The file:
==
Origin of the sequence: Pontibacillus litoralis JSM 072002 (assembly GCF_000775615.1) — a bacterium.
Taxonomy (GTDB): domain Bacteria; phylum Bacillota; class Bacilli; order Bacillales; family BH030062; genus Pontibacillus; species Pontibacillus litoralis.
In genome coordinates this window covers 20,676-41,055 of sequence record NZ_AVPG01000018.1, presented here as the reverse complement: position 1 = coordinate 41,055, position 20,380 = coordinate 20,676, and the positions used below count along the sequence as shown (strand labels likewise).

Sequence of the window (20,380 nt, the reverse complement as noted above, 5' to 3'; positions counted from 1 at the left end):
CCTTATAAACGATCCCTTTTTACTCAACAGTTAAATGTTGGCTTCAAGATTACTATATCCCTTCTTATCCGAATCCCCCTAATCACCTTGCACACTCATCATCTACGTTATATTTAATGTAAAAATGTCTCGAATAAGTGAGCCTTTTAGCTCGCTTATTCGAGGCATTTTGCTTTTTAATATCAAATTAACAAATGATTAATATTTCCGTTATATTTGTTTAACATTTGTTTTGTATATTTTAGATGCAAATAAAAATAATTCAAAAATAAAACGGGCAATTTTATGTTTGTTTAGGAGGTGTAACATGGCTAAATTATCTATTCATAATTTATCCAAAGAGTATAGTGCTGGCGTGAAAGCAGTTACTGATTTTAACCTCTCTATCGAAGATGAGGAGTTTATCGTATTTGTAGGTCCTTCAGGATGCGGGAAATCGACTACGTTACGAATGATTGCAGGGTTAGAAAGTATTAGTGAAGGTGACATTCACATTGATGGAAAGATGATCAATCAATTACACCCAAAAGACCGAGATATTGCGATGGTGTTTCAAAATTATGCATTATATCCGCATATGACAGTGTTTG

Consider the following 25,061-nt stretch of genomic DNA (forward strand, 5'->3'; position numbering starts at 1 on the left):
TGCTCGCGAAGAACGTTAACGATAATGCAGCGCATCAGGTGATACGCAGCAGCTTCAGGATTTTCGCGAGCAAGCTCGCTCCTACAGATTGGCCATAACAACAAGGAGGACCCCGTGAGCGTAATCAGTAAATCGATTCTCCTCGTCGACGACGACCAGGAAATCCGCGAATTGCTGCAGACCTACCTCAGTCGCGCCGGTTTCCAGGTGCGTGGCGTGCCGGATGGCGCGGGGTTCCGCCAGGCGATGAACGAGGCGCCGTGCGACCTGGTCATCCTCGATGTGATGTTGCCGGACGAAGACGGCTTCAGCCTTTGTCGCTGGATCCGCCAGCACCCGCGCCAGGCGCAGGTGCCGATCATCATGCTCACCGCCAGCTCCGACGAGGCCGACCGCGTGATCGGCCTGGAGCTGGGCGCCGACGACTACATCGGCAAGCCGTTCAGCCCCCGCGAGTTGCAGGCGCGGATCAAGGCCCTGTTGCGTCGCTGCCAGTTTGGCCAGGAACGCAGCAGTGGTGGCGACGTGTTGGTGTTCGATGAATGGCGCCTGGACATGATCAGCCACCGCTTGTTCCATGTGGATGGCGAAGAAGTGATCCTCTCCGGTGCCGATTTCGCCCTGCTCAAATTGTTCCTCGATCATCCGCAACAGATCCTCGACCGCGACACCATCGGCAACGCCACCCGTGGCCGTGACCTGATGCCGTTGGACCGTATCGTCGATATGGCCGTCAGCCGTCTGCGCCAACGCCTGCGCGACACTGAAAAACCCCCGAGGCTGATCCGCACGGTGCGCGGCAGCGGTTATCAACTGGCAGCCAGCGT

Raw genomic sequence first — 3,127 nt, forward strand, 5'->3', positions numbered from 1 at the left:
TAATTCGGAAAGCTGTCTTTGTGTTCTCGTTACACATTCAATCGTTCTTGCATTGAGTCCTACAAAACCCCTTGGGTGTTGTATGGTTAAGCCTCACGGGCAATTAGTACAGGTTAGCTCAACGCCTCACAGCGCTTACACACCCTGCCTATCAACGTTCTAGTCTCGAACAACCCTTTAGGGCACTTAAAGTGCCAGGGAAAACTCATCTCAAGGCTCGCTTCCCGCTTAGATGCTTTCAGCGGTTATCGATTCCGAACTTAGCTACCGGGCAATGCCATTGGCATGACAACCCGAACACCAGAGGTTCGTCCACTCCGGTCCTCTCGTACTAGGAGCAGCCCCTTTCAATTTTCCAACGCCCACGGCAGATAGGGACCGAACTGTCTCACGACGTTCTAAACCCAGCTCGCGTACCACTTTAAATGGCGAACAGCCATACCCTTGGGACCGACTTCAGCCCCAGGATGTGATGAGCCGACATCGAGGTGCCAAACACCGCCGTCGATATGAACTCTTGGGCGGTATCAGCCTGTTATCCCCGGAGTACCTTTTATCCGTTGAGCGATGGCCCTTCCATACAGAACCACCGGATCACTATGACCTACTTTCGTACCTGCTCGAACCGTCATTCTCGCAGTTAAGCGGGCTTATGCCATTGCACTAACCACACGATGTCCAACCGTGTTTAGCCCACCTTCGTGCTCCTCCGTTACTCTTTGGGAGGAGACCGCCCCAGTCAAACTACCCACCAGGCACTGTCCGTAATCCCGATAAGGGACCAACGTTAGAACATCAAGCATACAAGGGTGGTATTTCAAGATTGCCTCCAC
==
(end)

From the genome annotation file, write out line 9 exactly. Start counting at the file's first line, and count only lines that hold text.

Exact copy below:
TAATTCGGAAAGCTGTCTTTGTGTTCTCGTTACACATTCAATCGTTCTTGCATTGAGTCCTACAAAACCCCTTGGGTGTTGTATGGTTAAGCCTCACGGGCAATTAGTACAGGTTAGCTCAACGCCTCACAGCGCTTACACACCCTGCCTATCAACGTTCTAGTCTCGAACAACCCTTTAGGGCACTTAAAGTGCCAGGGAAAACTCATCTCAAGGCTCGCTTCCCGCTTAGATGCTTTCAGCGGTTATCGATTCCGAACTTAGCTACCGGGCAATGCCATTGGCATGACAACCCGAACACCAGAGGTTCGTCCACTCCGGTCCTCTCGTACTAGGAGCAGCCCCTTTCAATTTTCCAACGCCCACGGCAGATAGGGACCGAACTGTCTCACGACGTTCTAAACCCAGCTCGCGTACCACTTTAAATGGCGAACAGCCATACCCTTGGGACCGACTTCAGCCCCAGGATGTGATGAGCCGACATCGAGGTGCCAAACACCGCCGTCGATATGAACTCTTGGGCGGTATCAGCCTGTTATCCCCGGAGTACCTTTTATCCGTTGAGCGATGGCCCTTCCATACAGAACCACCGGATCACTATGACCTACTTTCGTACCTGCTCGAACCGTCATTCTCGCAGTTAAGCGGGCTTATGCCATTGCACTAACCACACGATGTCCAACCGTGTTTAGCCCACCTTCGTGCTCCTCCGTTACTCTTTGGGAGGAGACCGCCCCAGTCAAACTACCCACCAGGCACTGTCCGTAATCCCGATAAGGGACCAACGTTAGAACATCAAGCATACAAGGGTGGTATTTCAAGATTGCCTCCAC